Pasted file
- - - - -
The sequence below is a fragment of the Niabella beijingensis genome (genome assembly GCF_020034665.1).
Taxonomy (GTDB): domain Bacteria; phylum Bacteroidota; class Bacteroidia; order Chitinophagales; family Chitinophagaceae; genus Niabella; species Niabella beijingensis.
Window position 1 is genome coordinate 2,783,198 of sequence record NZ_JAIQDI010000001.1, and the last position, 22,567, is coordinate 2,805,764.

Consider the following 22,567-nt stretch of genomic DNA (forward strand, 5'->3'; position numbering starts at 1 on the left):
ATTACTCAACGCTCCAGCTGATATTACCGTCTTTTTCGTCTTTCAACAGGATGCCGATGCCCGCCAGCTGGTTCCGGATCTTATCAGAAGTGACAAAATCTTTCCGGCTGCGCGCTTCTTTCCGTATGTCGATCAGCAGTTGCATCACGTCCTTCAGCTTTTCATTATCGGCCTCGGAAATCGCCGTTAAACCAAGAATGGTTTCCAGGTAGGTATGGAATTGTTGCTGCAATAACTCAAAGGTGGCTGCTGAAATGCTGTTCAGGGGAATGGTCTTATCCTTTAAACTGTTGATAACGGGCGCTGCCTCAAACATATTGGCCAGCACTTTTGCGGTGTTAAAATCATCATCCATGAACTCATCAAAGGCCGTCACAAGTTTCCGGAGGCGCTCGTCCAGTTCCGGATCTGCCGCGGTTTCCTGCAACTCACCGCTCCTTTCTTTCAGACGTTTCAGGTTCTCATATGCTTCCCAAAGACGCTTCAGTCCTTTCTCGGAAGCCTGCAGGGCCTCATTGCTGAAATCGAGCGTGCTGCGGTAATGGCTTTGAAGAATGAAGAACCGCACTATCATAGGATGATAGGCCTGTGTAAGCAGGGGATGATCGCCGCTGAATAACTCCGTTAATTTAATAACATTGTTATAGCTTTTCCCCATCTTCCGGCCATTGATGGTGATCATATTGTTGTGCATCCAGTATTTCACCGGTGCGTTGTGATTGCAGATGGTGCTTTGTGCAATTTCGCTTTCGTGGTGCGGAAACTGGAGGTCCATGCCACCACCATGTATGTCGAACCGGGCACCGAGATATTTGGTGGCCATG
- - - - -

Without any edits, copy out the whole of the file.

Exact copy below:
The sequence below is a fragment of the Niabella beijingensis genome (genome assembly GCF_020034665.1).
Taxonomy (GTDB): domain Bacteria; phylum Bacteroidota; class Bacteroidia; order Chitinophagales; family Chitinophagaceae; genus Niabella; species Niabella beijingensis.
Window position 1 is genome coordinate 2,783,198 of sequence record NZ_JAIQDI010000001.1, and the last position, 22,567, is coordinate 2,805,764.

Consider the following 22,567-nt stretch of genomic DNA (forward strand, 5'->3'; position numbering starts at 1 on the left):
ATTACTCAACGCTCCAGCTGATATTACCGTCTTTTTCGTCTTTCAACAGGATGCCGATGCCCGCCAGCTGGTTCCGGATCTTATCAGAAGTGACAAAATCTTTCCGGCTGCGCGCTTCTTTCCGTATGTCGATCAGCAGTTGCATCACGTCCTTCAGCTTTTCATTATCGGCCTCGGAAATCGCCGTTAAACCAAGAATGGTTTCCAGGTAGGTATGGAATTGTTGCTGCAATAACTCAAAGGTGGCTGCTGAAATGCTGTTCAGGGGAATGGTCTTATCCTTTAAACTGTTGATAACGGGCGCTGCCTCAAACATATTGGCCAGCACTTTTGCGGTGTTAAAATCATCATCCATGAACTCATCAAAGGCCGTCACAAGTTTCCGGAGGCGCTCGTCCAGTTCCGGATCTGCCGCGGTTTCCTGCAACTCACCGCTCCTTTCTTTCAGACGTTTCAGGTTCTCATATGCTTCCCAAAGACGCTTCAGTCCTTTCTCGGAAGCCTGCAGGGCCTCATTGCTGAAATCGAGCGTGCTGCGGTAATGGCTTTGAAGAATGAAGAACCGCACTATCATAGGATGATAGGCCTGTGTAAGCAGGGGATGATCGCCGCTGAATAACTCCGTTAATTTAATAACATTGTTATAGCTTTTCCCCATCTTCCGGCCATTGATGGTGATCATATTGTTGTGCATCCAGTATTTCACCGGTGCGTTGTGATTGCAGATGGTGCTTTGTGCAATTTCGCTTTCGTGGTGCGGAAACTGGAGGTCCATGCCACCACCATGTATGTCGAACCGGGCACCGAGATATTTGGTGGCCATG